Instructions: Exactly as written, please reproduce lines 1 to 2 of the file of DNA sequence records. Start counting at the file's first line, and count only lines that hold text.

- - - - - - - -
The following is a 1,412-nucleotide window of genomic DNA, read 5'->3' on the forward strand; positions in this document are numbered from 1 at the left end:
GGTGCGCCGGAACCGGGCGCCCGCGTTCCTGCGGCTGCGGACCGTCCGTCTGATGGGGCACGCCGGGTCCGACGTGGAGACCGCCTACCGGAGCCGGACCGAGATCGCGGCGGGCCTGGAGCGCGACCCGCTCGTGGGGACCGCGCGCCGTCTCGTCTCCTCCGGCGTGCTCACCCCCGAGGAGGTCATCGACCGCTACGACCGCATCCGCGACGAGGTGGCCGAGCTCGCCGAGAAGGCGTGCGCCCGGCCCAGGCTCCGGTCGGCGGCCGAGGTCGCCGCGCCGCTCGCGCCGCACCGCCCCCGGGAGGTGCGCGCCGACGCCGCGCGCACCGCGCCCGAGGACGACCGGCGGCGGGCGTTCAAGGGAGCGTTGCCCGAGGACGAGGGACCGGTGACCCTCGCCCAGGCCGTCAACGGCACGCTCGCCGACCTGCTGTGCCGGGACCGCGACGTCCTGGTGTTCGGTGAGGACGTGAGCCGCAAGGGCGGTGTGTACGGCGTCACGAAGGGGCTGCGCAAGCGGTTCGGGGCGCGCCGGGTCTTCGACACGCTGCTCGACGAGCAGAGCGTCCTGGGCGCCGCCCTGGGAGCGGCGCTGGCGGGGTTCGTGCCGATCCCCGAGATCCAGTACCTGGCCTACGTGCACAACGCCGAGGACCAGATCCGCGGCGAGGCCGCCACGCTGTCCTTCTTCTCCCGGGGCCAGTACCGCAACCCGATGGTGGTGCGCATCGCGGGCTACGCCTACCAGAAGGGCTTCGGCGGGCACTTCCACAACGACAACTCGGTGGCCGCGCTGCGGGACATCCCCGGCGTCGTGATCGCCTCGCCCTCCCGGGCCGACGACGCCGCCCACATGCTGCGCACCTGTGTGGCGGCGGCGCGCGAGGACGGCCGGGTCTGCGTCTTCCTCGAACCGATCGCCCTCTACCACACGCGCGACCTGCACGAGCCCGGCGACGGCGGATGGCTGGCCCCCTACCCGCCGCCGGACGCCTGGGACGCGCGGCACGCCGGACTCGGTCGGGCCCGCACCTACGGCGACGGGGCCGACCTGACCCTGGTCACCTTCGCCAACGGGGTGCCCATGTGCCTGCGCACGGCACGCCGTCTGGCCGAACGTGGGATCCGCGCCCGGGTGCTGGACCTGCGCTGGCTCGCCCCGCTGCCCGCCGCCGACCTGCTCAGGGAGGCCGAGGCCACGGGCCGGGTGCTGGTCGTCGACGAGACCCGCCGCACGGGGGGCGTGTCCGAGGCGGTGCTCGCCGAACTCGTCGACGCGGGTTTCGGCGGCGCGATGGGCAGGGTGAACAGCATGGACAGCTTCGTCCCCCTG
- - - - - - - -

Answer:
The following is a 1,412-nucleotide window of genomic DNA, read 5'->3' on the forward strand; positions in this document are numbered from 1 at the left end:
GGTGCGCCGGAACCGGGCGCCCGCGTTCCTGCGGCTGCGGACCGTCCGTCTGATGGGGCACGCCGGGTCCGACGTGGAGACCGCCTACCGGAGCCGGACCGAGATCGCGGCGGGCCTGGAGCGCGACCCGCTCGTGGGGACCGCGCGCCGTCTCGTCTCCTCCGGCGTGCTCACCCCCGAGGAGGTCATCGACCGCTACGACCGCATCCGCGACGAGGTGGCCGAGCTCGCCGAGAAGGCGTGCGCCCGGCCCAGGCTCCGGTCGGCGGCCGAGGTCGCCGCGCCGCTCGCGCCGCACCGCCCCCGGGAGGTGCGCGCCGACGCCGCGCGCACCGCGCCCGAGGACGACCGGCGGCGGGCGTTCAAGGGAGCGTTGCCCGAGGACGAGGGACCGGTGACCCTCGCCCAGGCCGTCAACGGCACGCTCGCCGACCTGCTGTGCCGGGACCGCGACGTCCTGGTGTTCGGTGAGGACGTGAGCCGCAAGGGCGGTGTGTACGGCGTCACGAAGGGGCTGCGCAAGCGGTTCGGGGCGCGCCGGGTCTTCGACACGCTGCTCGACGAGCAGAGCGTCCTGGGCGCCGCCCTGGGAGCGGCGCTGGCGGGGTTCGTGCCGATCCCCGAGATCCAGTACCTGGCCTACGTGCACAACGCCGAGGACCAGATCCGCGGCGAGGCCGCCACGCTGTCCTTCTTCTCCCGGGGCCAGTACCGCAACCCGATGGTGGTGCGCATCGCGGGCTACGCCTACCAGAAGGGCTTCGGCGGGCACTTCCACAACGACAACTCGGTGGCCGCGCTGCGGGACATCCCCGGCGTCGTGATCGCCTCGCCCTCCCGGGCCGACGACGCCGCCCACATGCTGCGCACCTGTGTGGCGGCGGCGCGCGAGGACGGCCGGGTCTGCGTCTTCCTCGAACCGATCGCCCTCTACCACACGCGCGACCTGCACGAGCCCGGCGACGGCGGATGGCTGGCCCCCTACCCGCCGCCGGACGCCTGGGACGCGCGGCACGCCGGACTCGGTCGGGCCCGCACCTACGGCGACGGGGCCGACCTGACCCTGGTCACCTTCGCCAACGGGGTGCCCATGTGCCTGCGCACGGCACGCCGTCTGGCCGAACGTGGGATCCGCGCCCGGGTGCTGGACCTGCGCTGGCTCGCCCCGCTGCCCGCCGCCGACCTGCTCAGGGAGGCCGAGGCCACGGGCCGGGTGCTGGTCGTCGACGAGACCCGCCGCACGGGGGGCGTGTCCGAGGCGGTGCTCGCCGAACTCGTCGACGCGGGTTTCGGCGGCGCGATGGGCAGGGTGAACAGCATGGACAGCTTCGTCCCCCTG